Until next time,

Twyla N. Garrett

Monday, July 28, 2014

Email; You Sent What?!

The problem with today’s 24/7 social media culture is our innate need to respond to emails all of the time and no matter what time of the day it is. Thus, it become second nature to ignore double checking response tone and facts. We are so focused on responding right away that we often fail to ensure we are properly responding.

I had to think about the email issue as I started to write today’s blog. You see, I’ve always been big on not responding to emails ASAP and having designated times to check emails. So, if you want to make sure you are sending proper emails then follow my four tips below!

1. Wait at least an hour to respond to any angry or upset email. Don’t respond right away. When you do respond, make sure you save it as a draft before hitting “send” and wait two more hours. Next, read the email out loud before hitting “send” to ensure you are still remaining professional, not overly aggressive, in the email.

2. Never write an email using slang or terms of endearment. First, they are liable statements and second, these types of emails will make you sound unprofessional.

3. Never disclose company secrets in an email or speak poorly of your boss or co-workers in an email. Remember, this sounds obvious but it happens daily. Stay positive or don’t say anything at all via email. It can come back and bite you in the unmentionable!

4. Keep it under 300 words. If your email is going to be longer than 300 words then it is time for a face-to-face coffee meeting (or full blown meeting) with the intended recipient.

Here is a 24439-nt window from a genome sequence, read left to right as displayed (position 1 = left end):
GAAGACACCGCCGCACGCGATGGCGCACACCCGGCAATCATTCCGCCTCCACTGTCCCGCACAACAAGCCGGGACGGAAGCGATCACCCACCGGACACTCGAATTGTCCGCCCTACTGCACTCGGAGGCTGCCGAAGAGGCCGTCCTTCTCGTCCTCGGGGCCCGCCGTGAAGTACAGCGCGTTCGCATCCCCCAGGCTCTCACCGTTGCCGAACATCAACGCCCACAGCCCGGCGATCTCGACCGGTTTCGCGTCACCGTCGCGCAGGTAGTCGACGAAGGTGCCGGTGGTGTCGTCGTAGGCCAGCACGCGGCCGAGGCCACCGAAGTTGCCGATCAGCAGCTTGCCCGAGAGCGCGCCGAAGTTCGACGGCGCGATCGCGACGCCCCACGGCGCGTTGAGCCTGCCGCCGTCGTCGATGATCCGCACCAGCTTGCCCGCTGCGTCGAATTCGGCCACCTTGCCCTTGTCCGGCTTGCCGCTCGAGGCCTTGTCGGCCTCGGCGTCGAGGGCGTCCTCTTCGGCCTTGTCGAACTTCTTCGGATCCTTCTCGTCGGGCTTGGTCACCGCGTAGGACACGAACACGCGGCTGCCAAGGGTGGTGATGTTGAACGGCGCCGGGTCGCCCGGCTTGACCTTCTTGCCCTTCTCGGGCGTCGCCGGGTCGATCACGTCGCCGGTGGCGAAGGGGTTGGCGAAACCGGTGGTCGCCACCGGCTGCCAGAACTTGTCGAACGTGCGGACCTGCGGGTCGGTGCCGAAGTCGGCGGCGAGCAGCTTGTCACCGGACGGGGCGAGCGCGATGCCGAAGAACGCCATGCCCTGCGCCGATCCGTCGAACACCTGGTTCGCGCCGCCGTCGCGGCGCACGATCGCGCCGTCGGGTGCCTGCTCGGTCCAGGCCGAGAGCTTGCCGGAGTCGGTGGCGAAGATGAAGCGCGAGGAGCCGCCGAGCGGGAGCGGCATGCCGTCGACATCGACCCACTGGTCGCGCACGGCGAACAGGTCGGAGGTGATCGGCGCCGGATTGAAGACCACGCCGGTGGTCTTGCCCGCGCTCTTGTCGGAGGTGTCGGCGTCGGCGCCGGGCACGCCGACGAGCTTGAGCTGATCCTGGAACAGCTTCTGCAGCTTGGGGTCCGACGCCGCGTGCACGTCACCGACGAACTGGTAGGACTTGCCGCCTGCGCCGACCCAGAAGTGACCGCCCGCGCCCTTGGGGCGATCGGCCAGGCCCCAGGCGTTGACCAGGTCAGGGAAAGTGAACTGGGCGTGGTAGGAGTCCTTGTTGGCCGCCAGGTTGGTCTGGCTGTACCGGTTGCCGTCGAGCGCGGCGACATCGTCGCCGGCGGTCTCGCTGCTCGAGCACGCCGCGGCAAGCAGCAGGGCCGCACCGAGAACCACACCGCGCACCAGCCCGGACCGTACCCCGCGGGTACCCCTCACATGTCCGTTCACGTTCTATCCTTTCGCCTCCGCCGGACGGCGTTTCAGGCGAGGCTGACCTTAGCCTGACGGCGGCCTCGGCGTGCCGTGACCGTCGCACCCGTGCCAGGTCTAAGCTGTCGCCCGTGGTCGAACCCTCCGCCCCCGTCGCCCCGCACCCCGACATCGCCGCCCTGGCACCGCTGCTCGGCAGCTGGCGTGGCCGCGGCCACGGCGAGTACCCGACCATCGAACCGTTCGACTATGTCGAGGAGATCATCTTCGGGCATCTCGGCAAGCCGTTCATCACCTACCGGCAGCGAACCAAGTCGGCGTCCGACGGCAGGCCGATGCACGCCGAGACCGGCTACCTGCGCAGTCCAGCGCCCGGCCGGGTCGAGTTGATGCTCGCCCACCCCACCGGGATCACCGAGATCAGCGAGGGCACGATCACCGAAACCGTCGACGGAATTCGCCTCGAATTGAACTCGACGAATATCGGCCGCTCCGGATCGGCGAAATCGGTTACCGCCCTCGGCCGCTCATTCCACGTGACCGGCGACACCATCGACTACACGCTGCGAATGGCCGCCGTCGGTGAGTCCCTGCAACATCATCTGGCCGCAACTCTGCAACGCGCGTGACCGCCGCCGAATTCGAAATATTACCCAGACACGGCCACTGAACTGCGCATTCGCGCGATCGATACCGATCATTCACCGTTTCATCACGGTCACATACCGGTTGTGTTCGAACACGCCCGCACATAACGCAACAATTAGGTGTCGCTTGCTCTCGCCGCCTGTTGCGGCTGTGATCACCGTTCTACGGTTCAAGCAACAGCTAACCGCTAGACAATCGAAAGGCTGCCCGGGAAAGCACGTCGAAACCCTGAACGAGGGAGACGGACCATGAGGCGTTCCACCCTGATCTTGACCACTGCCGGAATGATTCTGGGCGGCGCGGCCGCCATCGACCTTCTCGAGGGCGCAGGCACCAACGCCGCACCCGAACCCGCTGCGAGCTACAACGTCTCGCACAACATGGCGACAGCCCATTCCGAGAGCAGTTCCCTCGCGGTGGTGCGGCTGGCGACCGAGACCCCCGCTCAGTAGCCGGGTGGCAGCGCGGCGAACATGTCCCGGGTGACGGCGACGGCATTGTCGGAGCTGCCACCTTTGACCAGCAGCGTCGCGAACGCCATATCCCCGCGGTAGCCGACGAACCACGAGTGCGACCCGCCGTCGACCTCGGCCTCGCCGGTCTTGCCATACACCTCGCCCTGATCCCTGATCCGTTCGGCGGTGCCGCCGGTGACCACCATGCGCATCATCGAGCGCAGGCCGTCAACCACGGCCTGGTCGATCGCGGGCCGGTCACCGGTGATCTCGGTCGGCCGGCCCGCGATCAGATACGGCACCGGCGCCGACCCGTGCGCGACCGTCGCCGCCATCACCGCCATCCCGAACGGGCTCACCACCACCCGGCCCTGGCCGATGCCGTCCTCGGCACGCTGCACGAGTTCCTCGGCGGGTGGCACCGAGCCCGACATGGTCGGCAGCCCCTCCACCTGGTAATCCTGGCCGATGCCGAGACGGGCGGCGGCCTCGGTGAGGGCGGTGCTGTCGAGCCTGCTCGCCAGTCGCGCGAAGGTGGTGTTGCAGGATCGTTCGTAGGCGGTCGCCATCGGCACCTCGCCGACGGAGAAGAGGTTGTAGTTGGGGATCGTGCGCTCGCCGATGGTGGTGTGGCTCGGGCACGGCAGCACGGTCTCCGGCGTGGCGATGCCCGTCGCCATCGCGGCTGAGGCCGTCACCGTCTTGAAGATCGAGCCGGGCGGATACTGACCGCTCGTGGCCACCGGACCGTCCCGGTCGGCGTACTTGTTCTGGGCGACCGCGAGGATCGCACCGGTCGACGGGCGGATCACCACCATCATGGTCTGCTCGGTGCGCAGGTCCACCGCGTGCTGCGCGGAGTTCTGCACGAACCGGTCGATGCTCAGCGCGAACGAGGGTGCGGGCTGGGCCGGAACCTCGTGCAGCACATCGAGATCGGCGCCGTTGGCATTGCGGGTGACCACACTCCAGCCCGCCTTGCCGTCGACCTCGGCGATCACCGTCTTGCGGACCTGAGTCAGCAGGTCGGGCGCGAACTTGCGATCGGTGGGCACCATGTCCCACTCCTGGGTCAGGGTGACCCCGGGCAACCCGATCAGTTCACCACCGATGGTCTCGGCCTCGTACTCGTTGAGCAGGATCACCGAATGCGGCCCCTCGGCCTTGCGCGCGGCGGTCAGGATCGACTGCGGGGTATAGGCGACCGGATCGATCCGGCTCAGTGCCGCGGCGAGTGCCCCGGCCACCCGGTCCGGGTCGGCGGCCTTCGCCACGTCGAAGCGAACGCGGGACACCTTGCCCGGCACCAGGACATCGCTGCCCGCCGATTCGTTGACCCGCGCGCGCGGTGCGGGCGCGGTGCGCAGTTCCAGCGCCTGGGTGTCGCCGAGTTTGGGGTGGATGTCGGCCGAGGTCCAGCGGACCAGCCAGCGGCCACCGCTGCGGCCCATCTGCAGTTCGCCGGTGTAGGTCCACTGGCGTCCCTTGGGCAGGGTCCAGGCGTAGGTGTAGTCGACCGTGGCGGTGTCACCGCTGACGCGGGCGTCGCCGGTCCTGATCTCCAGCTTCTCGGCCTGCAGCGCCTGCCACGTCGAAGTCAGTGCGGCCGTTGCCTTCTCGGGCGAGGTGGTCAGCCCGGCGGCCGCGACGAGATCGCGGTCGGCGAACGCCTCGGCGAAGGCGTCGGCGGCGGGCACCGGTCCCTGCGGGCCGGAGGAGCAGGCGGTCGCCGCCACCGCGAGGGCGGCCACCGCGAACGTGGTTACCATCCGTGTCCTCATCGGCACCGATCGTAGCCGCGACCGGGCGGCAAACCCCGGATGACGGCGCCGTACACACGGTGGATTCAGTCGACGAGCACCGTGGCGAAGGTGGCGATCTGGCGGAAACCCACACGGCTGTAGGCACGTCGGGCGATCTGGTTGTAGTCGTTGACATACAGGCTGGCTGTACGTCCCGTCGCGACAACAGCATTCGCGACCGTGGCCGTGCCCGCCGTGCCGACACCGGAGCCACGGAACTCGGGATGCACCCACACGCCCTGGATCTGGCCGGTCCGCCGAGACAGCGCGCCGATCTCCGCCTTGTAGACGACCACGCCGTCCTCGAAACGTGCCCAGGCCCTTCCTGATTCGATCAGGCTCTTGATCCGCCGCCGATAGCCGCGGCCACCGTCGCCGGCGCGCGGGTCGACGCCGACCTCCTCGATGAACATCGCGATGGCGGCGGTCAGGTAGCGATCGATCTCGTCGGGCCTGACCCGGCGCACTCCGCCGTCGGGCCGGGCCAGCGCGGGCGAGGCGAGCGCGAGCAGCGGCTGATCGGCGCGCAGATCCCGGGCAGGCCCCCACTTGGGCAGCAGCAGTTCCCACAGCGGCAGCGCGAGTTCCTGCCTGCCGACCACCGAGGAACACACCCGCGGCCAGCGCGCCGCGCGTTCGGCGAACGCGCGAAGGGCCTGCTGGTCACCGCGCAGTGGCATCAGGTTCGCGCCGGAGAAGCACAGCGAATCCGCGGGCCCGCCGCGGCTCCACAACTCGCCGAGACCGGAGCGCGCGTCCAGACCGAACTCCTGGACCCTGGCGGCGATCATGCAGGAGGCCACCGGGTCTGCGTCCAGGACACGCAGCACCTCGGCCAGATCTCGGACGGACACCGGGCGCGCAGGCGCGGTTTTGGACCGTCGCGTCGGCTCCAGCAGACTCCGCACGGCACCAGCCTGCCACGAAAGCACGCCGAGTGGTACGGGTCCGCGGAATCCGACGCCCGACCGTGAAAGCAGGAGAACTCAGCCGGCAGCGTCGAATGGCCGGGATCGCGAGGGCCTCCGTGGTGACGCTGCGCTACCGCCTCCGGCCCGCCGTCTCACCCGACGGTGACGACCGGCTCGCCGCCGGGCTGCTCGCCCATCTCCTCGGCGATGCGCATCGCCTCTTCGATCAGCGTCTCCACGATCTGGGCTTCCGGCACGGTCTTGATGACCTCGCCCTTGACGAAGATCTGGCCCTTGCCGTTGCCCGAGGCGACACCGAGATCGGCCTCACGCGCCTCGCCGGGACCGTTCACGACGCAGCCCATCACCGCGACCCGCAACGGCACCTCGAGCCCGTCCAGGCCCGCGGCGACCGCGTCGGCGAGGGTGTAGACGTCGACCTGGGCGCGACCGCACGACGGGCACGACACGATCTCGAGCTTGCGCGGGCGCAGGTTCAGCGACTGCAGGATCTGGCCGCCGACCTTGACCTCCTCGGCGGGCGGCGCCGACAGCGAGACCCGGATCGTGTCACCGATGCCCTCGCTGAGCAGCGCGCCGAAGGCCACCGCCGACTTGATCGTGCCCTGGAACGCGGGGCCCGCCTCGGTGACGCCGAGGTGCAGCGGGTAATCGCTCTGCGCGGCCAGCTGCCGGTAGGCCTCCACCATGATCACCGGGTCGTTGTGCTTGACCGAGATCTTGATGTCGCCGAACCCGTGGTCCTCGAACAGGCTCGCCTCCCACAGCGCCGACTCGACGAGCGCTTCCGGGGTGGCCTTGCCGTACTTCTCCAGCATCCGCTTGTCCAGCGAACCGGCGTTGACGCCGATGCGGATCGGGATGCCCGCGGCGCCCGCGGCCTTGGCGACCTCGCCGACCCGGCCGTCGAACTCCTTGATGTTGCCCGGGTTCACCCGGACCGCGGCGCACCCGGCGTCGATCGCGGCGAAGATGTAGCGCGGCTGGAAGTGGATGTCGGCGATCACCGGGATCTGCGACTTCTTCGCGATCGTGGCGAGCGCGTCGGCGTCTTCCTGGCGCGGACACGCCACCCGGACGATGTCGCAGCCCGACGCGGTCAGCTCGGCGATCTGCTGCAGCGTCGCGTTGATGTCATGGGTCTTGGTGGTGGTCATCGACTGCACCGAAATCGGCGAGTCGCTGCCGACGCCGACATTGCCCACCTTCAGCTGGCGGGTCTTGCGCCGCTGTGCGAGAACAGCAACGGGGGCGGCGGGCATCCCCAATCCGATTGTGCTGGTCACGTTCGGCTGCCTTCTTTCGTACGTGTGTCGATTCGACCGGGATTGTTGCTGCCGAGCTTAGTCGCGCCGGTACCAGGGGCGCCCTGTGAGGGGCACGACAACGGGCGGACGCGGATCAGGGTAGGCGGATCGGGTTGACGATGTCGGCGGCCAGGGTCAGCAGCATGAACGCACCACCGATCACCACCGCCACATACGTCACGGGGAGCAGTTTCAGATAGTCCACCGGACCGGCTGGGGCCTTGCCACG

Remember, it is easy to send an email and receive an email. However, it is trickier to respond properly to an email without having any regrets or making yourself look foolish.

Until next time,

Twyla N. Garrett

Thursday, July 24, 2014

How to be the smartest person in the room.

I often feel like I am the smartest person in the room. I know that I am not, but I read an article on how being confident about your intelligence level and increase it, lol! Seriously though, there are a few tricks available to help you become smarter. I wanted to share them with you on today’s blog. They’re listed below;

1. Write everything down that you learn. Don’t rely on your brain to retain important information. Note taking, even if you text message yourself, is important. Your brain tends to hold onto concepts and points longer if you write them down, so- get the pen or tablet out at your next big meeting.

2. Play board games. Yes, it is very important to play board games. Why? All the strategizing and puzzles actually help your brain expand and think through unpredictable situations. Many studies show playing a board game twice a week can help improve your IQ by a point every year!

3. Surround yourself with smart people. This may sound cliché, but it works. Ever hear that birds of a feather tend to flock to together? Well, it’s true. So, join some social groups that focus on the environment or certain causes that incorporate strategizing, thinking and working together as a team for the greater good.